Beginner Golf Swing Instruction – Are Your Golf Clubs the Best Fit for Both You and Your Golf Game?

Beginner golf swing instruction programs understand having the right tools makes learning and playing golf much more enjoyable.

It is a fact that student golfers can get more out of their beginner golf swing instruction if they are taught using correctly fitted clubs.

Beginner golf swing instruction programs offer their students some general advice and direction on purchasing a proper set of clubs. However, to learn what golf clubs provide the best personal choice and fit, student golfers need to perform further research.

Although an entire how to book could be written on proper club selection, fitting and purchase, a little information from an expert can go a long way in guiding you through your next golf club investment.

In the book, “How to Master the Irons, An Illustrated Guide to Better Golf”, authors Gene Littler and Don Collett offer valuable advice on how to go about choosing a proper set of golf clubs.

They write;

“Selecting the proper equipment is a big step toward playing better golf. This phase of golf is so often overlooked that I feel impelled to discuss it here at length, not only to clear up certain misconceptions concerning golf clubs, but to point out how important it is to have clubs that fit you and your swing.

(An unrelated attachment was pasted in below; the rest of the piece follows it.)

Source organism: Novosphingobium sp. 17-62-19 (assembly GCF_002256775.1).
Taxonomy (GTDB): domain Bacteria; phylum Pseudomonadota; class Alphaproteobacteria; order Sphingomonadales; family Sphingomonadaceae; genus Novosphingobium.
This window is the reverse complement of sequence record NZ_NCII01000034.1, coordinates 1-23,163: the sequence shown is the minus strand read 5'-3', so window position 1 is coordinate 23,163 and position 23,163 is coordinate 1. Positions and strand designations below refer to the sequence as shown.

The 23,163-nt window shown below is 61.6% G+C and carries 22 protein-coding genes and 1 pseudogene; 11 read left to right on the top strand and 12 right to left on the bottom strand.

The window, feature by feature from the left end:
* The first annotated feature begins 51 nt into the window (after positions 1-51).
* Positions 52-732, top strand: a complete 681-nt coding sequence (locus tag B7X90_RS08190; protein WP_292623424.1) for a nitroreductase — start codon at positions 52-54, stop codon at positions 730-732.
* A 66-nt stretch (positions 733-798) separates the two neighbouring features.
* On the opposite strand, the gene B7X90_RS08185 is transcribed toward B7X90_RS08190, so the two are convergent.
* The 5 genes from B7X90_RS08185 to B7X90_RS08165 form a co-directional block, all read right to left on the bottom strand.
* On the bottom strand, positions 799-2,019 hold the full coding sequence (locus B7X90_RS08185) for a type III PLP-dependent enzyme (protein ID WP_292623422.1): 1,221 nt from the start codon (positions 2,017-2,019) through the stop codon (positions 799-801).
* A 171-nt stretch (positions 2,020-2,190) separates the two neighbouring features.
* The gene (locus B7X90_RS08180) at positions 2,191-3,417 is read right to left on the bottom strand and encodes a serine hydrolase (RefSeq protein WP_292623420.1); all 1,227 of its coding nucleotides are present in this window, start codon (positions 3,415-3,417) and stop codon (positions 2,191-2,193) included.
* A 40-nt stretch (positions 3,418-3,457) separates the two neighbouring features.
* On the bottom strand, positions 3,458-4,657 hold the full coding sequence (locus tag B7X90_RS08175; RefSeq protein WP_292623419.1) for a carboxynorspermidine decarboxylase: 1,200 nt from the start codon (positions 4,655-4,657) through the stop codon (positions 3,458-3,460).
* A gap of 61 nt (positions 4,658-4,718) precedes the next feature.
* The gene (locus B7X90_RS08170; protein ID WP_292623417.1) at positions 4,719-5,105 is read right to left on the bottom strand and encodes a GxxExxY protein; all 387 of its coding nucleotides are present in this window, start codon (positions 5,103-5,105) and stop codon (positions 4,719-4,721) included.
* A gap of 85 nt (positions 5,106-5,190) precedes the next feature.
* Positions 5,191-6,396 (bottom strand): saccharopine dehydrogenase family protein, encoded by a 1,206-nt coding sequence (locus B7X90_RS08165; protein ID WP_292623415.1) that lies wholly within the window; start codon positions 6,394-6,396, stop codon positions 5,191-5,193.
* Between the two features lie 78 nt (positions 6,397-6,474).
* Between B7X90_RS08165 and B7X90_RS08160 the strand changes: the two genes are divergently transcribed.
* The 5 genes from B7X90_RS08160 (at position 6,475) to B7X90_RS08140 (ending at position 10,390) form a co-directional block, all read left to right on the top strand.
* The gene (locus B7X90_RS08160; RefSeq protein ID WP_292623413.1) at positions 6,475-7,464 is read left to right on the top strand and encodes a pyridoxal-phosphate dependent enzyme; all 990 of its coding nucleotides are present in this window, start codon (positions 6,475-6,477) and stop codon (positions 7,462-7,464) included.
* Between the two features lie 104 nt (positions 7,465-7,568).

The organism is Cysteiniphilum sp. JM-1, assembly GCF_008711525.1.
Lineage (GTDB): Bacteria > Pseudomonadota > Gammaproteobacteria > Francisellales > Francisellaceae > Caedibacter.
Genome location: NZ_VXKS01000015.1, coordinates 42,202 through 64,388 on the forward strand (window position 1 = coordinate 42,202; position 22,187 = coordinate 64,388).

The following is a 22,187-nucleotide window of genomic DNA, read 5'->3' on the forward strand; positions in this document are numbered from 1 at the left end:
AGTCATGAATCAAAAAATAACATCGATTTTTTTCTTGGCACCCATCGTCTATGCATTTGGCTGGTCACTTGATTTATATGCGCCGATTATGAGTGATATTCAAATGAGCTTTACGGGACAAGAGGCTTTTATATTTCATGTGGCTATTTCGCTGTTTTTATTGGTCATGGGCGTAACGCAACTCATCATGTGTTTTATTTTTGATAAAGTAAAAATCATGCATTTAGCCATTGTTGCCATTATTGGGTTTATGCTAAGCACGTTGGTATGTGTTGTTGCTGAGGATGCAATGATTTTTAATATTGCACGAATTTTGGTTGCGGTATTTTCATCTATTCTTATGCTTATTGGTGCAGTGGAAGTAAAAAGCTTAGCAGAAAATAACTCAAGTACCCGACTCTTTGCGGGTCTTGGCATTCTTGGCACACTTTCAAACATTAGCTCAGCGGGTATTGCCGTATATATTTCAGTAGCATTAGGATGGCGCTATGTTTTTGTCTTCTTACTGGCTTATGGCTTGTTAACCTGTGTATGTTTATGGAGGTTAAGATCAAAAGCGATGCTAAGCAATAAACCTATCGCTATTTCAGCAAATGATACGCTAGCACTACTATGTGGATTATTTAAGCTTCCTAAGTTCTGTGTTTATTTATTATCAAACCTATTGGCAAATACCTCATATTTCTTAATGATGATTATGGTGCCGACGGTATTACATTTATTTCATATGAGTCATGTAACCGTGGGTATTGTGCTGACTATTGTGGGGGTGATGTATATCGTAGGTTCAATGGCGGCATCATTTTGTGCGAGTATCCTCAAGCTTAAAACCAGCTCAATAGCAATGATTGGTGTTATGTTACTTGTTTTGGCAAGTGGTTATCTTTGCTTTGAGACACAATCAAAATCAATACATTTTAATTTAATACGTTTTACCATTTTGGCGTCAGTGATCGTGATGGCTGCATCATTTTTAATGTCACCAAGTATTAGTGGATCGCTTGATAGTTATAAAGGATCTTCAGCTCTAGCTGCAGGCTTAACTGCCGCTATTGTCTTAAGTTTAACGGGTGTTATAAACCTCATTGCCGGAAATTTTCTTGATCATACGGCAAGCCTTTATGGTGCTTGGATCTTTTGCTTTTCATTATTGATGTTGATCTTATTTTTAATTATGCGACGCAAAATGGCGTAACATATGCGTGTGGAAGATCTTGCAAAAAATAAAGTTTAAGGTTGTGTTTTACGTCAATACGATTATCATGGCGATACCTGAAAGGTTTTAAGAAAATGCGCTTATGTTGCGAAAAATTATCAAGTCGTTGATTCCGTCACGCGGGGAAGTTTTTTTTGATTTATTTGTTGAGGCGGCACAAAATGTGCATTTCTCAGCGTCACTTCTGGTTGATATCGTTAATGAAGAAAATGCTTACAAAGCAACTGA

There Is A Difference In Clubs

To the layperson, a golf club is a golf club. They all look alike. This is true to a point, but don’t let this similarity of appearance fool you. As any experienced golfer will tell you, there is a difference in golf clubs, just as there is a physical difference in the individuals who swing them.

Since no two golfers swing alike, it might seem that almost all players would require clubs made to order, to compensate for these individual differences. This, of course, is not true. What is necessary is a good, balanced set of clubs that have been selected by the golfer with the help and counsel of an experienced professional.

Always remember, it is entirely possible to have good equipment and still not have a correct, fitting set of clubs. You must fit the golf clubs to you and your swing, not yourself to the clubs.

So many golfers in their haste to get out and play make a hasty purchase and then, upon learning more about the game and the importance of having properly fitted clubs, find they must buy another set.

Find A Set To Fit You

MEASURING UP. The golf clubs of today are far different from what they were some 30 years ago. Improved club design, which have given clubs better balance and feel, are among the major reasons for the improved play of all golfers, particularly the professsionals.

Factory-made clubs are now fairly standardized and are designed to fit almost every golfer. Unless you are extremely tall or short, a factory set should suit your needs, for clubs don’t vary too much from standard specifications. In any case, don’t purchase a new set of clubs haphazardly.